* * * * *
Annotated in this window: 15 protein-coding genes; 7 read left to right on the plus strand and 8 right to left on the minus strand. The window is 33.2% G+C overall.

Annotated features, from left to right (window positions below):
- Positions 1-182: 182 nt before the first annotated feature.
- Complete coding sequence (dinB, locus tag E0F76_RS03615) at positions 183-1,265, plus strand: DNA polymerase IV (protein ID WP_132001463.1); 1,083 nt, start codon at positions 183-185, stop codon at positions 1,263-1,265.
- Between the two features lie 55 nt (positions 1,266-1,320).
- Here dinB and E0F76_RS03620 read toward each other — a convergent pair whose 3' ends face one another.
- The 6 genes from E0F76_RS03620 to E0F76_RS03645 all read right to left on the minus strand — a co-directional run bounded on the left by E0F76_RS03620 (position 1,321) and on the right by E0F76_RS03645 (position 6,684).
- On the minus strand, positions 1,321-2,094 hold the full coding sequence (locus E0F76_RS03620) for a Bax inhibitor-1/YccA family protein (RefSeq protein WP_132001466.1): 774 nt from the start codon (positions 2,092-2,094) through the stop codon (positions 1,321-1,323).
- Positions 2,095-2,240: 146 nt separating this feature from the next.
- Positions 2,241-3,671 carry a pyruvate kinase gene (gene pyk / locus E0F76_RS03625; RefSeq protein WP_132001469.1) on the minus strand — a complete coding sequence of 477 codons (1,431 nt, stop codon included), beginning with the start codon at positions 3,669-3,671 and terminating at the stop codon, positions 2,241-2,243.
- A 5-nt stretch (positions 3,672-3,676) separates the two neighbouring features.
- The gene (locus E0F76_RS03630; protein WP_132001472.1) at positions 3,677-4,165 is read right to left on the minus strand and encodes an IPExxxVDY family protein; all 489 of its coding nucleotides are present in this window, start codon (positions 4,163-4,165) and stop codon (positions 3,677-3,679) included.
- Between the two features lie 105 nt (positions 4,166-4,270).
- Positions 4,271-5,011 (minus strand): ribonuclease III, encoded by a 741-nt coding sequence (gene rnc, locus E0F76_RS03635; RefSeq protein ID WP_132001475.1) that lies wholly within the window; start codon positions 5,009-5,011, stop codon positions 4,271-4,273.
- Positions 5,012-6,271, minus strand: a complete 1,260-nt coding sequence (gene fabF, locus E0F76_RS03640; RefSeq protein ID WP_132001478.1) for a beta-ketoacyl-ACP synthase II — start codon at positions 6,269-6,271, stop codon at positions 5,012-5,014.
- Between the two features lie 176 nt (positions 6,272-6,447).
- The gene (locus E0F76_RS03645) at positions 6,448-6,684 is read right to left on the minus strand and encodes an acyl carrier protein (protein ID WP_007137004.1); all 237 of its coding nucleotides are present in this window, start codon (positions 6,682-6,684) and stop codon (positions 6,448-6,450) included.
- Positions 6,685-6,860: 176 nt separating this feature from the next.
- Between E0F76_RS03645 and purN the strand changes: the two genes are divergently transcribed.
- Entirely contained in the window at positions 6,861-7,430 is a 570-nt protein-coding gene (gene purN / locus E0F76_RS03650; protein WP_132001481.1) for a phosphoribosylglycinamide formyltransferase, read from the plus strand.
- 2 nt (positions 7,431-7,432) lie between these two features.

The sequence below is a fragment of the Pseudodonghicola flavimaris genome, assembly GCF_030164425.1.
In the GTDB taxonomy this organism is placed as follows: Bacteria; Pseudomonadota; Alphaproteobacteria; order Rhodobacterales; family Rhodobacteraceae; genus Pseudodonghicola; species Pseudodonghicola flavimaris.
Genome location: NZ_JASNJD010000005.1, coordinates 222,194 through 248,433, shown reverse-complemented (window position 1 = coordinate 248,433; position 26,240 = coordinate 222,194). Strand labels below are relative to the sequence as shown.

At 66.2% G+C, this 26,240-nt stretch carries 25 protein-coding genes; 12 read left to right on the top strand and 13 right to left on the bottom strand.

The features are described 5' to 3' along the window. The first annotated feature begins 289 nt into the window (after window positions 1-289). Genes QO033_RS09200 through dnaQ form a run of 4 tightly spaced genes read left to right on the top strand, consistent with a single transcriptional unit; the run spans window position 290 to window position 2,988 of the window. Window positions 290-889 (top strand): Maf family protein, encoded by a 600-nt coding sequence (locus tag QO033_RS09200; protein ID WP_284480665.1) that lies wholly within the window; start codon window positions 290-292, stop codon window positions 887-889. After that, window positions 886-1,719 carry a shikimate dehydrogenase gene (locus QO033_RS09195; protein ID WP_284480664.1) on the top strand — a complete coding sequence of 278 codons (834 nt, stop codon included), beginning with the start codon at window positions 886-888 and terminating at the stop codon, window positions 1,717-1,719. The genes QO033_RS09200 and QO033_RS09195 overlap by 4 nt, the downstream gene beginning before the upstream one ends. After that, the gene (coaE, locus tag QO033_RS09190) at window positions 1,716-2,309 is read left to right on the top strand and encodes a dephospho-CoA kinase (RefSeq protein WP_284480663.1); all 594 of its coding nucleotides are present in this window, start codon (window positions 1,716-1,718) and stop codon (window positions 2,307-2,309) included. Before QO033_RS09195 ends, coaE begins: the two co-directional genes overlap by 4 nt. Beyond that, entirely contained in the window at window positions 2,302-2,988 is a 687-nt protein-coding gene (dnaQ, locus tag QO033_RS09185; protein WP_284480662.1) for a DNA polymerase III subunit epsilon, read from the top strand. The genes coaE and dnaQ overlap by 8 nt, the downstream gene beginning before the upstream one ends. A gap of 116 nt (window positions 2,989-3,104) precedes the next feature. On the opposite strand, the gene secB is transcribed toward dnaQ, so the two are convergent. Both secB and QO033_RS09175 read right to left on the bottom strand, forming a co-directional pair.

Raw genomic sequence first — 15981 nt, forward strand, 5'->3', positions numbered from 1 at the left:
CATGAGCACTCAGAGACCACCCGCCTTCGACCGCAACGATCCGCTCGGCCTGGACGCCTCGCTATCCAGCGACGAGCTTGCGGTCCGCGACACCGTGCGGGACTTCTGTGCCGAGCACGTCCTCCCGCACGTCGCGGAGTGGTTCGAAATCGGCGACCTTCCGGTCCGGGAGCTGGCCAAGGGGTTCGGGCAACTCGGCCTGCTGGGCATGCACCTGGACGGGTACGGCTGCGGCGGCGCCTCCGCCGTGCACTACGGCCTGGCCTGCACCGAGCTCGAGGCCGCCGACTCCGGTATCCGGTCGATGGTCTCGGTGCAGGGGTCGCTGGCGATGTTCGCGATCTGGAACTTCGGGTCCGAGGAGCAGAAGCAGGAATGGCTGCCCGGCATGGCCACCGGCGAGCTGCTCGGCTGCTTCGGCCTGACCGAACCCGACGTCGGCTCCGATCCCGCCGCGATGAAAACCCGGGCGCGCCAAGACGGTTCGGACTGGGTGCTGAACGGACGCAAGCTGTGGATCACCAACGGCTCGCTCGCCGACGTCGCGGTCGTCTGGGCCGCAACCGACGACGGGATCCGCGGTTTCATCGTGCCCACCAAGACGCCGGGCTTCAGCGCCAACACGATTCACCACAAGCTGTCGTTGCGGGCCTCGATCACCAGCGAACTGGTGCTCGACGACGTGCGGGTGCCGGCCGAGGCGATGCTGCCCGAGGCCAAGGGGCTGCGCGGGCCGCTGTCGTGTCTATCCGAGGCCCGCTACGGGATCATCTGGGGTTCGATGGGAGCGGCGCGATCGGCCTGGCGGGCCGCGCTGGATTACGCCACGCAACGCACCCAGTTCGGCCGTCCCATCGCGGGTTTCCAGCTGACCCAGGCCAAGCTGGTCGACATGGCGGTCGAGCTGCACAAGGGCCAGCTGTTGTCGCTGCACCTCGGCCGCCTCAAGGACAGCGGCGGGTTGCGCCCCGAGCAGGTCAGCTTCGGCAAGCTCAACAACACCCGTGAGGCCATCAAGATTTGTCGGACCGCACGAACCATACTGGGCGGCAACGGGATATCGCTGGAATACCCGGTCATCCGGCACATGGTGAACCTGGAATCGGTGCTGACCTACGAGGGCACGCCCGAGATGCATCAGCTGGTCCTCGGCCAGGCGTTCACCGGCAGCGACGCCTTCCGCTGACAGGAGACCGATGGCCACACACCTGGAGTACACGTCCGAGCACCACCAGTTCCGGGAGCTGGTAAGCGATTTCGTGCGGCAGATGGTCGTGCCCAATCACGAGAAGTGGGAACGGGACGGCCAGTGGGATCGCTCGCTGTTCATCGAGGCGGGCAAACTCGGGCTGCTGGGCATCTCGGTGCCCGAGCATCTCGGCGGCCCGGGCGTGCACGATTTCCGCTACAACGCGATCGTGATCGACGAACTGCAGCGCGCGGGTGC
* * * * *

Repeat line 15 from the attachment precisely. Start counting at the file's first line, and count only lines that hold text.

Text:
- Positions 5,012-6,271, minus strand: a complete 1,260-nt coding sequence (gene fabF, locus E0F76_RS03640; RefSeq protein ID WP_132001478.1) for a beta-ketoacyl-ACP synthase II — start codon at positions 6,269-6,271, stop codon at positions 5,012-5,014.